Crisis of the Western Legal Tradition, The
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Berman, Harold J.
FIRST PARAGRAPH(S)|That the Western legal tradition, like Western civilization as a whole, is undergoing in the twentieth century a crisis greater than it has ever known before, is something that cannot be proved by science. It is something that is known, ultimately, by intuition. I can only testify, so to speak, that I sense that we are in the midst of an unprecedented crisis of legal values and of legal thought, in which our entire legal tradition is challenged-not only the so called "liberal" concepts of the past few hundred years but the very structure of Western legality which dates from the eleventh and twelfth centuries.|I should like, first, to indicate some of the principal characteristics of the Western legal tradition. Later I shall attempt to indicate some of the historical circumstances that brought it into being.|First, it is characteristic of the Western legal tradition that a relatively sharp distinction is made between legal institutions, on the one hand, including legal processes such as legislation and adjudication as well as legal rules and concepts which are generated in those processes and, on the other hand, religious, political, economic, and other types of social institutions. Second, in this tradition the administration of legal institutions is entrusted to a special class of people who engage in legal activities on a professional basis as a more or less full-time occupation. Third, such people, whether typically called lawyers as in England and America or jurists as in most other Western countries, are specially trained in a discrete body of higher learning, identified as legal learning, with its own professional literature and its own professional schools...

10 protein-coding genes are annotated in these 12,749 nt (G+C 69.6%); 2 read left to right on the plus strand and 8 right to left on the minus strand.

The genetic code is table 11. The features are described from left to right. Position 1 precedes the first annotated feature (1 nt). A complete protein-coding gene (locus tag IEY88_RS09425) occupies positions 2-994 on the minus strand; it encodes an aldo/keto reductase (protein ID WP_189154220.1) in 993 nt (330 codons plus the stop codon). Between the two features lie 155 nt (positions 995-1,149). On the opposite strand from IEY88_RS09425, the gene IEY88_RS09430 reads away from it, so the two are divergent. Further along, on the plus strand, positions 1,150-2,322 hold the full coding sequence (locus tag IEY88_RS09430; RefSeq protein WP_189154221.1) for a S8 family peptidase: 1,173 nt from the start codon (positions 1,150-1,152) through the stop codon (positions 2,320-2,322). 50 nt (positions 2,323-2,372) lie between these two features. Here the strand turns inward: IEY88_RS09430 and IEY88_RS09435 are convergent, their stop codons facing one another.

9 Creighton L. Rev. 252 (1975-1976)
Creighton University School of Law